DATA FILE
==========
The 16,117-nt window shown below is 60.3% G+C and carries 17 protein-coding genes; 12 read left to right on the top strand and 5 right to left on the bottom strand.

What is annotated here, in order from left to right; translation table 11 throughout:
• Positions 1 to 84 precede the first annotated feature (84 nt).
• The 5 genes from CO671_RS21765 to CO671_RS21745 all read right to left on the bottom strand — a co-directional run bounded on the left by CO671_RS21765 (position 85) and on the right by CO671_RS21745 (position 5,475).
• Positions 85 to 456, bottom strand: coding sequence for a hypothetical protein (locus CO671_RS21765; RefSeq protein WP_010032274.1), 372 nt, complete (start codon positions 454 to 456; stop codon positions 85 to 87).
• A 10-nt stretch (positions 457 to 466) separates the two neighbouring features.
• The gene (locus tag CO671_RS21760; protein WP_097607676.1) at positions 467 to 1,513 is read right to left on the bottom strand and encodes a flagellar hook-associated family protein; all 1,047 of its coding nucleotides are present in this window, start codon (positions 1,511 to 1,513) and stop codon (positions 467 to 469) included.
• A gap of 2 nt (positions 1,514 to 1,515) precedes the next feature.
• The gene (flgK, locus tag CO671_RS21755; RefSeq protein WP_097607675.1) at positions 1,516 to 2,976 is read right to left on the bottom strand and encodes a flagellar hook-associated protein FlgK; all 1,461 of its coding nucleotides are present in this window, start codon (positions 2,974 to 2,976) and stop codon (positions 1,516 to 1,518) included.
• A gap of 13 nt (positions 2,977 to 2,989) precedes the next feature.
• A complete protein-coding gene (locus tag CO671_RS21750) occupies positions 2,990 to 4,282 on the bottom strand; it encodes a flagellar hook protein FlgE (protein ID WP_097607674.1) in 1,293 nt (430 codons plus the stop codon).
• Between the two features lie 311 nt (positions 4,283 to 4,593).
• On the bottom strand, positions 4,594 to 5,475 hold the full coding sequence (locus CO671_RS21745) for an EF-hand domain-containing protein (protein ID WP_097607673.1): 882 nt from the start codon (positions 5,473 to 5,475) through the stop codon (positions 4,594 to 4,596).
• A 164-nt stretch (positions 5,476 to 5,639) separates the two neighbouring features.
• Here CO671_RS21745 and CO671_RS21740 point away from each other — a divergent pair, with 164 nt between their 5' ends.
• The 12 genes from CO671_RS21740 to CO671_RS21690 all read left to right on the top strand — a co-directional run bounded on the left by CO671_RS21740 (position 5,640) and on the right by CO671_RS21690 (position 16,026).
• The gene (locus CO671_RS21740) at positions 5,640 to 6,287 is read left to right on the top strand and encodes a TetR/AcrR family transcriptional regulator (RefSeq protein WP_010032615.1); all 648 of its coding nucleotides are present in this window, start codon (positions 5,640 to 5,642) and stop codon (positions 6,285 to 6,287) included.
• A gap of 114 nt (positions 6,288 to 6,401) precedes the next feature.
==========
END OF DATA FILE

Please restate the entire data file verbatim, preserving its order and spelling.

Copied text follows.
The 16,117-nt window shown below is 60.3% G+C and carries 17 protein-coding genes; 12 read left to right on the top strand and 5 right to left on the bottom strand.

What is annotated here, in order from left to right; translation table 11 throughout:
• Positions 1 to 84 precede the first annotated feature (84 nt).
• The 5 genes from CO671_RS21765 to CO671_RS21745 all read right to left on the bottom strand — a co-directional run bounded on the left by CO671_RS21765 (position 85) and on the right by CO671_RS21745 (position 5,475).
• Positions 85 to 456, bottom strand: coding sequence for a hypothetical protein (locus CO671_RS21765; RefSeq protein WP_010032274.1), 372 nt, complete (start codon positions 454 to 456; stop codon positions 85 to 87).
• A 10-nt stretch (positions 457 to 466) separates the two neighbouring features.
• The gene (locus tag CO671_RS21760; protein WP_097607676.1) at positions 467 to 1,513 is read right to left on the bottom strand and encodes a flagellar hook-associated family protein; all 1,047 of its coding nucleotides are present in this window, start codon (positions 1,511 to 1,513) and stop codon (positions 467 to 469) included.
• A gap of 2 nt (positions 1,514 to 1,515) precedes the next feature.
• The gene (flgK, locus tag CO671_RS21755; RefSeq protein WP_097607675.1) at positions 1,516 to 2,976 is read right to left on the bottom strand and encodes a flagellar hook-associated protein FlgK; all 1,461 of its coding nucleotides are present in this window, start codon (positions 2,974 to 2,976) and stop codon (positions 1,516 to 1,518) included.
• A gap of 13 nt (positions 2,977 to 2,989) precedes the next feature.
• A complete protein-coding gene (locus tag CO671_RS21750) occupies positions 2,990 to 4,282 on the bottom strand; it encodes a flagellar hook protein FlgE (protein ID WP_097607674.1) in 1,293 nt (430 codons plus the stop codon).
• Between the two features lie 311 nt (positions 4,283 to 4,593).
• On the bottom strand, positions 4,594 to 5,475 hold the full coding sequence (locus CO671_RS21745) for an EF-hand domain-containing protein (protein ID WP_097607673.1): 882 nt from the start codon (positions 5,473 to 5,475) through the stop codon (positions 4,594 to 4,596).
• A 164-nt stretch (positions 5,476 to 5,639) separates the two neighbouring features.
• Here CO671_RS21745 and CO671_RS21740 point away from each other — a divergent pair, with 164 nt between their 5' ends.
• The 12 genes from CO671_RS21740 to CO671_RS21690 all read left to right on the top strand — a co-directional run bounded on the left by CO671_RS21740 (position 5,640) and on the right by CO671_RS21690 (position 16,026).
• The gene (locus CO671_RS21740) at positions 5,640 to 6,287 is read left to right on the top strand and encodes a TetR/AcrR family transcriptional regulator (RefSeq protein WP_010032615.1); all 648 of its coding nucleotides are present in this window, start codon (positions 5,640 to 5,642) and stop codon (positions 6,285 to 6,287) included.
• A gap of 114 nt (positions 6,288 to 6,401) precedes the next feature.